“When survival became my identity, things began to shift in my life forever,” writes a blood cancer survivor.
By way of introduction, my name is Nina Luker, I’m 25 years old and was diagnosed with stage 4 DLBCL in March 2020. This month marks a year since I found out I was in remission. There’s a lot to unpack in those two sentences. The biggest being, I was forced to have an identity shift at a time in my life that I was not mentally prepared for.
On March 10, I was a 6’1, blonde, female athlete, living in New York City, traveling the world and smiling every chance I could get. One day later, on March 11, 2020 I was the girl who had stage 4 cancer. Yikes. If that isn’t one of the biggest identity shifts you could find, then I don’t know what is.
In a matter of hours, at the young and naive age of 25, I had to come to the realization of a few things:
These realizations made me pause and think; I only have one choice, one responsibility and one goal – to survive.
When survival became my identity, things began to shift in my life forever. My family and friends looked at me differently, my community called me a hero or a warrior, I become labeled as brave or a badass. These are not bad things – do not get me wrong, they are quite the opposite, but what no one really thinks about is that was my only choice. I did not choose to be strong or influential; I had no alternative option or else we would die.
Fast-forward a year, I walked out of my last day of chemo. The final beeps of my IV telling me I was done left tears in my eyes. For the last six months, I was the bald girl who was fighting cancer. That beeping noise ended that chapter. That was the moment I started to walk away from the identity of a cancer patient and began walking into the identity of a survivor.
There’s a lot of focus on cancer patients during their treatment. It’s the climax of the story. Everyone wants to pitch in and share their love and encouragement. But the hard thing with cancer is there is no “end of the story.” There is no happily ever after. Even if you’re deemed in-remission, the word “cancer” permeates your thoughts. It consumes your psyche with every symptom, headache, body ache, night sweat or trigger.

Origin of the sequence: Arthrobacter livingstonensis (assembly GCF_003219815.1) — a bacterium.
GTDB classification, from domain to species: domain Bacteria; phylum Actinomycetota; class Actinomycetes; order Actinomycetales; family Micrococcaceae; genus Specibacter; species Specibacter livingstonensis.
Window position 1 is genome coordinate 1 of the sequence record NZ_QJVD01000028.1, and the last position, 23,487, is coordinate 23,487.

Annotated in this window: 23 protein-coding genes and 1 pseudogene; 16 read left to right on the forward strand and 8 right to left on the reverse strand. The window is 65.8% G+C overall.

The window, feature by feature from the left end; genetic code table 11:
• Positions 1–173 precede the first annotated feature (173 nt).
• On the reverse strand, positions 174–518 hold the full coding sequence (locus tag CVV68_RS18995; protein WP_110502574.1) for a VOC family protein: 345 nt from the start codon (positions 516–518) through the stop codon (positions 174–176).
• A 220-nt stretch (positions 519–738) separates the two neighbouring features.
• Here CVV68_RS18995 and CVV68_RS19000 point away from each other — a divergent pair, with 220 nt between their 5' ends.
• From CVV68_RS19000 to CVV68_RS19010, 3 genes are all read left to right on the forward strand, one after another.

Being a year out from my diagnosis, I struggle with a lot of internal questions.
Survivorship is challenging. It ebbs and flows in both gratitude and dismay. Becoming a survivor doesn’t mean that this part of your life has ended. It means that each day, you walk through life with a sense of presence and a slight glimmer of what once was will always be. We are all survivors of our own stories, but how do we take that experience and walk through life in a way that seems authentic to the new us. Does that mean quitting your job pre-cancer and finding a new passion? Does that mean moving to a new city, exploring a new passion, breaking off some old relationships? It can be quite intimidating to have to use your second chance wisely as if everyone has eyes on you.
I frequently struggle with the internal question, am I doing enough? Am I being a grateful survivor, and I giving back to the world? Though I keep coming back to the realization that my experience, does not define me. That is not my identity. My greatness lies in the power of how I treat myself and others, not the life events that have since happened.
Survivorship brings questions, it’s not supposed to be easy, it’s not the end of a chapter, but it’s the start of a new way in giving yourself peace and time to mold a version of you that has always been present – not matter the external factors.
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